Glucose clearance is delayed after hyperglycemia in healthy elderly men.
Delayed glucose clearance after hyperglycemia may contribute to insulin resistance. Rates of glucose and insulin decay were measured after 3 h of sustained hyperglycemia (10 mmol/L) in 8 healthy older men (66 +/- 2 y) and were compared with those of 8 younger men (22 +/- 1 y). Fractional glucose clearance rates were calculated by regression analysis. Insulin decay was estimated from insulin levels through 30 min postinfusion. Abdominal adiposity was estimated from waist-to-hip ratios. Body weight and basal plasma glucose, insulin and C-peptide concentrations did not differ between groups. Fat mass, abdominal adiposity, fasting serum triglycerides and total cholesterol, although normal, were higher (P < 0.05) in the older group. The elderly group experienced lower glucose clearance rates (1.9 +/- 0.2 vs. 2.9 +/- 0.1%/min, P < 0.002) and higher plasma insulin after hyperglycemia (P < 0.03). Glucose and insulin decay correlated with glucose infusion rates (r = 0.88, P < 0.0002 and r = 0.51, P < 0.05). Delayed glucose clearance was associated with greater abdominal adiposity (r = -0.56, P < 0.03), higher serum triglycerides (r = -0.73, P < 0.003) and elevated serum cholesterol (r = -0.56, P < 0.04). In conclusion, modest increases in abdominal adiposity and circulating lipids are associated with abnormal glucose clearance in clinically healthy older men; this may be a precursor to the development of insulin resistance and related complications that arise from prolonged postprandial hyperglycemia.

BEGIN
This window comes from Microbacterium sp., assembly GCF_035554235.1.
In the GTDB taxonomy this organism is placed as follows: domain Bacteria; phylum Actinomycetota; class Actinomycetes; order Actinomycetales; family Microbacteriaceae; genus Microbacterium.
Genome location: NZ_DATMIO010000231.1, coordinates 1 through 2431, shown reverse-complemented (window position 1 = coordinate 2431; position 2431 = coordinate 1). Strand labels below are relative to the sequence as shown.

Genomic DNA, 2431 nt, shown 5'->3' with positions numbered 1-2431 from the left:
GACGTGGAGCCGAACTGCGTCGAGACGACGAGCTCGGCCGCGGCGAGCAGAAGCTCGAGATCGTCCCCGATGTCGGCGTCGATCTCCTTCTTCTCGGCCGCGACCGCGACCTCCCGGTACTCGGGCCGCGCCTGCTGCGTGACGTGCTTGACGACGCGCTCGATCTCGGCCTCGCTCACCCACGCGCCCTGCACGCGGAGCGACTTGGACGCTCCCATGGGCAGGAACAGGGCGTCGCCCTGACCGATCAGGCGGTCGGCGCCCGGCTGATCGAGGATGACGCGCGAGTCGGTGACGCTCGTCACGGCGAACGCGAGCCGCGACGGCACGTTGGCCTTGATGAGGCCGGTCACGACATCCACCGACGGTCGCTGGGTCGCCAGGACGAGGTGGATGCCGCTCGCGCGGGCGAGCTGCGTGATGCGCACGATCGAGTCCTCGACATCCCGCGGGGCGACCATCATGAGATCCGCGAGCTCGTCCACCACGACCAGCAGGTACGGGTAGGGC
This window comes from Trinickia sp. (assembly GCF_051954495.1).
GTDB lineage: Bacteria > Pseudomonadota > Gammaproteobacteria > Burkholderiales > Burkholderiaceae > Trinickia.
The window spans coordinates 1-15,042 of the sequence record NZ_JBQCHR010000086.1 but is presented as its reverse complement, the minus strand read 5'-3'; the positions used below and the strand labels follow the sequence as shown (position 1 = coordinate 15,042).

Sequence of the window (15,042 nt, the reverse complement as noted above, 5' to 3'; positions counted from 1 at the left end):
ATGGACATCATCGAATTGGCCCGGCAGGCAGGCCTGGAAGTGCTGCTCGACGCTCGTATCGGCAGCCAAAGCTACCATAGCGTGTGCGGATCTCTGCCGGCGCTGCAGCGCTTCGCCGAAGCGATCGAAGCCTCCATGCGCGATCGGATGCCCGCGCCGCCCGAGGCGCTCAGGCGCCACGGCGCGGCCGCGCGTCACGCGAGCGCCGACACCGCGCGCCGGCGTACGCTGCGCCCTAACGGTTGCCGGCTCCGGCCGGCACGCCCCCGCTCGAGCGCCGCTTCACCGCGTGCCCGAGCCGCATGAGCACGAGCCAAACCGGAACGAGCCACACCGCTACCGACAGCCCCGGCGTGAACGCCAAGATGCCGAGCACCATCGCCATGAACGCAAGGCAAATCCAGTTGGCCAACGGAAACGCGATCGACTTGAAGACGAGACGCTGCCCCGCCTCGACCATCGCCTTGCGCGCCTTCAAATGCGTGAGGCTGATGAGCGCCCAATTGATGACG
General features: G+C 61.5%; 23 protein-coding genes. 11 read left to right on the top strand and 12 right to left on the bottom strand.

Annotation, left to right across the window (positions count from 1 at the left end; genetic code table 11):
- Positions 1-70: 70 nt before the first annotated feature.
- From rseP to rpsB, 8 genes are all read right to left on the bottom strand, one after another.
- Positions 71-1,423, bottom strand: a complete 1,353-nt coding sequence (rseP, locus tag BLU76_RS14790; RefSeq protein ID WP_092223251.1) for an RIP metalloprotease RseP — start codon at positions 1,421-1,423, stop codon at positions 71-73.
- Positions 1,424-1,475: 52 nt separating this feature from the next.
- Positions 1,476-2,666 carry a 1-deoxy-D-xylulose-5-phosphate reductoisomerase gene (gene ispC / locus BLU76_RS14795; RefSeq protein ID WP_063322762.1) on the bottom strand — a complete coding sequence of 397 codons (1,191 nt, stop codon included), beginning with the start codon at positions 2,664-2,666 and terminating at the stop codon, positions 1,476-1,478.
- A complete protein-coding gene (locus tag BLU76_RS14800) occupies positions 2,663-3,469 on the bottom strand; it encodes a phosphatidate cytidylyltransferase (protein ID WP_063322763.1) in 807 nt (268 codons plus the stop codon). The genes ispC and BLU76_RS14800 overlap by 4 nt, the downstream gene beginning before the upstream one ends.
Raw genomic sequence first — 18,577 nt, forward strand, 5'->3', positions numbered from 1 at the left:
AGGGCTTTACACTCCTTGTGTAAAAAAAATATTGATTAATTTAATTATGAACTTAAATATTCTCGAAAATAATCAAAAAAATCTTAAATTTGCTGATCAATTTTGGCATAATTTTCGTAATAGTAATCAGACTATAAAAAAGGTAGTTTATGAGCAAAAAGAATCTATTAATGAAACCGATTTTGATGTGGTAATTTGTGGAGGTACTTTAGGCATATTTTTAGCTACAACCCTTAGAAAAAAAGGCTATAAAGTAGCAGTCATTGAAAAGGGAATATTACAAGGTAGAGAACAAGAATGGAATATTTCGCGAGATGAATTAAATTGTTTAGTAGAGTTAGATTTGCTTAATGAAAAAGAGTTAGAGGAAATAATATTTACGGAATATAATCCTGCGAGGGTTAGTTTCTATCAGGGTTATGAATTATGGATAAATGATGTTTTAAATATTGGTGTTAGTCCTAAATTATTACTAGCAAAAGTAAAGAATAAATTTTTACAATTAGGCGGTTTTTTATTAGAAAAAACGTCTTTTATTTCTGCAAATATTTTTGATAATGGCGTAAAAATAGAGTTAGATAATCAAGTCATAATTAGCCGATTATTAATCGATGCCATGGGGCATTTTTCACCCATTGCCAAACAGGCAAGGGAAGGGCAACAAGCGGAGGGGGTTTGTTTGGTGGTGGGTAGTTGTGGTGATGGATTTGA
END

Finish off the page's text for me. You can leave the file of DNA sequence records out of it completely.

Krishnan, RK; Evans, WJ; Kirwan, JP
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